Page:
The AZ Veteran’s Pension – General eligibility requirements
Veteran’s Pension is a cash benefit that is available to qualifying veterans. Pension is needs bases, so an applicant’s income and resources are determinants in whether the VA will approve his application for benefits. Before getting to financial requirements, however, a veteran must meet the following general criteria:
- He or she must have been discharged from service under other than dishonorable conditions.
- The veteran must have served at least 90 days of active military service, at least one day of which was during a wartime period.
- The veteran must be age 65 or older, or permanently and totally disabled, or already be in receipt of Social Security Disability.
Arizona Veterans must meet financial requirements to qualify for Pension. The VA does not impose a hard and fast limit on resources, but its rules prohibit those with “excessive” net worth from receiving the benefit. So, while it is true that resource limits are not well defined, applicants are regularly denied benefits for having too many resources. An Arizona veteran’s benefit attorney can help veterans determine whether their resources may raise an issue with the VA, and can even help veterans arrange their affairs in preparation for the application.
In addition to a resource limit, the VA also imposes a limit on the amount of income veterans who apply for Pension may have. Unlike the resource limit, however, the income limit is clearly defined. In order to qualify for Pension, veterans must meet the following income requirements:
- Single veterans without children cannot have annual income exceeding $11,830.
- Veterans with one dependent cannot have annual income exceeding $15,493.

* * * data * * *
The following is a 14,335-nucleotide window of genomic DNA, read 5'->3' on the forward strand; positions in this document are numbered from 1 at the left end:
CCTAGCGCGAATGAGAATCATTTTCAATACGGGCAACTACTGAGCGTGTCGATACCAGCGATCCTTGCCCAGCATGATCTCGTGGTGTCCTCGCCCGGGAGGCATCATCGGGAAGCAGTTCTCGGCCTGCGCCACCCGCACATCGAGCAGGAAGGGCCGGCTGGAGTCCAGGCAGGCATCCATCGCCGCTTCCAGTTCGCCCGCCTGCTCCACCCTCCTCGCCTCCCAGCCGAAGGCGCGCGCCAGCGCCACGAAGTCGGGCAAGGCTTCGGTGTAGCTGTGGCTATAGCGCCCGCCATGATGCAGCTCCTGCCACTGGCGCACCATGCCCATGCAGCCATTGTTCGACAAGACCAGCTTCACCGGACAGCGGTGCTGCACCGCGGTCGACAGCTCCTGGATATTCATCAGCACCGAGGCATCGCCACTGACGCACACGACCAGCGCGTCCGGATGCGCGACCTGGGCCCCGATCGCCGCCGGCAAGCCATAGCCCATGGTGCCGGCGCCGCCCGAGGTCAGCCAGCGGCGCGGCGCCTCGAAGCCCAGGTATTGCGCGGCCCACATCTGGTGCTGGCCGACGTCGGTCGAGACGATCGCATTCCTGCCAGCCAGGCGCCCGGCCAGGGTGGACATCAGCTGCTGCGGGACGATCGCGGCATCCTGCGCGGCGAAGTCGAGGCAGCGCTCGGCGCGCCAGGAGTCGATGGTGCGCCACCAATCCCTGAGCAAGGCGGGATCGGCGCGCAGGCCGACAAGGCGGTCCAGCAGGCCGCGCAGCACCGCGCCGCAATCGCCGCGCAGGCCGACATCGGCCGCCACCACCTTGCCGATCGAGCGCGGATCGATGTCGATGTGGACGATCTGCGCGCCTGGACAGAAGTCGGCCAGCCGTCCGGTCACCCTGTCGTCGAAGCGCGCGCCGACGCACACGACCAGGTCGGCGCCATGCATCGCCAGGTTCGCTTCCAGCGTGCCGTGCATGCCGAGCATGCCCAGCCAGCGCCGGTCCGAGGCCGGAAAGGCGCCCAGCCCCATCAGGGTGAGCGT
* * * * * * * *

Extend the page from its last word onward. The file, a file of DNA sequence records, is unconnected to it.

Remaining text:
- Veterans who are housebound without dependents cannot have income exceeding $14,457.
- Veterans who are housebound with one dependent cannot have income exceeding $18,120.
- Veterans who are married to another veteran cannot have income exceeding $15,493.
While these figures may seem somewhat low, veterans may exclude some forms of income and take certain deductions. For instance, the VA does not count SSI and other public assistance as income. Also, veterans may deduct a portion of their unreimbursed medical expenses from their income. By making these preparations with a qualified veterans benefit attorney, Pension applicants may effectively reduce their countable income to help them qualify for the benefit. It is always important for veterans to take as many exclusions and deductions as possible, as doing so will increase their Pension amount.
Taking medical deductions
Veterans should always work with an Arizona veterans benefit attorney to calculate their medical expense deductions. In many instances, this type of planning qualifies applicants for AZ veteran’s benefits who would not otherwise be eligible. Even applicants who already qualify for Pension can increase the amount they receive each month by taking the proper deductions. Because of the large impact that deductions can have on a Pension amount, veterans should never submit an application for Pension without carefully reviewing their medical expenses.
There is quite a bit to keep in mind when deducting medical expenses. Veterans may only deduct un-reimbursed medical expenses, and only after those expenses exceed a certain limit. Also, AZ veterans cannot deduct medical expenses covered by insurance, although they may deduct premiums and copays. These complexities make it quite easy for first-time applicants to make an accounting error when calculating their deduction, which could lead the VA to deny their application. To protect against this, veterans applying for AZ veteran’s benefits should seek the assistance of an Arizona veterans benefit attorney who understands the deduction process.
The approval process
Perhaps due to the substantial number of applicants for Arizona veteran’s benefits, the VA is notoriously slow at processing Pension applications. In some instances, it takes the VA even as long as a year to provide an applicant with a response. If a veteran’s application is approved, however, the VA will pay a retroactive check back to the original date of claim. On the other hand, applicants who are denied benefits may have to begin the entire process anew, even if the eligibility issue can readily be resolved. As such, it is quite important that applicants undertake the application process with a veteran’s benefit attorney who may help them avoid missing pension installments to which they are entitled.